‘Earlier in my career, when I saw something that wasn’t right I very rarely said anything. I never complained about bad or unethical behaviour. With the younger generations, I’m starting to see a change in that. If you don’t say anything, the thing is people don’t realise that something is wrong, a company doesn’t realise that it’s wrong, especially with ethics and AI and in my world. Most of us build [something] because we’re a bunch of people [who] all look the same, talk the same and ask the same questions – I had a diverse opinion but I was one of very few – so when we released a product it was no surprise that it only really served that demographic that the developers happened to look like. The human part of our technology is probably the most challenging. How can we create communities where your voice matters?’

On the tech Noelle would most like invented: 

‘I picked up an old anthology of time travel stories from all the great science fiction writers. What I immediately thought of was the concept of the work I started at Alexa, a contextual assistant. What would it be like if all devices [Siri, CarPlay, Alexa] were connected to a consistent infrastructure? So that if I wanted to talk to my bank, I could start that conversation in my kitchen, and then when I’m outside I could lift up my phone and continue the conversation – you’re not going to ask me to start over every time I go to a new platform or even worse, the same platform when I ask for another version of the same thing. That’s what I would love.’

On data and ethics of storage: 

‘I can imagine there becoming a middle layer – a company, person, or software – that sits in the middle and says I will protect your data. What if they become the steward? We’ll have this trusted relationship and I, as your trusted steward, will divvy out your data and keep track of it. If [only] people realised the cost of convenience is way higher than they think. Ethically, maybe we want to create a little bit more of a push towards some process where you’re managing your data as an individual. Because as you start checking the boxes on user agreements, you really don’t understand what you’re saying yes to anymore; now that data that you’re contributing to could be used to do anything but you graciously gave this away. I think there is room for a data stewardship organization that gives users a tool for reducing the risk of having all of these one to one relationships with all these different organizations that need their data.’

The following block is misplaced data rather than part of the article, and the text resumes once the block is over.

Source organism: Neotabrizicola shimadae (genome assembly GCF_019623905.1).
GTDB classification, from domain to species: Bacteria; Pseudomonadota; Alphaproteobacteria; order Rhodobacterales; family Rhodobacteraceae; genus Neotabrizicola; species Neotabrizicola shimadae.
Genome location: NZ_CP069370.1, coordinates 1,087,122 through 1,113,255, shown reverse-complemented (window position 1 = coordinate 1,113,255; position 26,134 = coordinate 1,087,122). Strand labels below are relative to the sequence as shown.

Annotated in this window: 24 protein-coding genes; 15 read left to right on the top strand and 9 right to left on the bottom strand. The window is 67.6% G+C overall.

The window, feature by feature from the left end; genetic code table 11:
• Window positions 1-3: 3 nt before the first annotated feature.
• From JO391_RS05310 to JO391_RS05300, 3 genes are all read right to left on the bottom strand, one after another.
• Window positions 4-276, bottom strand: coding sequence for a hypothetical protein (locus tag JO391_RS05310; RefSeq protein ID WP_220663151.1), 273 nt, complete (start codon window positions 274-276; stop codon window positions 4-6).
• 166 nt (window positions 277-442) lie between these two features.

Advice for making tech decisions: 

‘Don’t make decisions in a vacuum. Make sure you have representation at your table. All of their feedback will feed to different constituencies, especially when building products at scale. And understanding and knowing that every tech decision you make should use quantitative and qualitative data together. Every decision you make should be a data decision, we’re collecting data on virtually anything. Obviously use ethical ways of collecting this data, but having a diverse and inclusive perspective of people at the table, combined with qualitative and quantitative data, I feel this sets you up for the highest level of success.’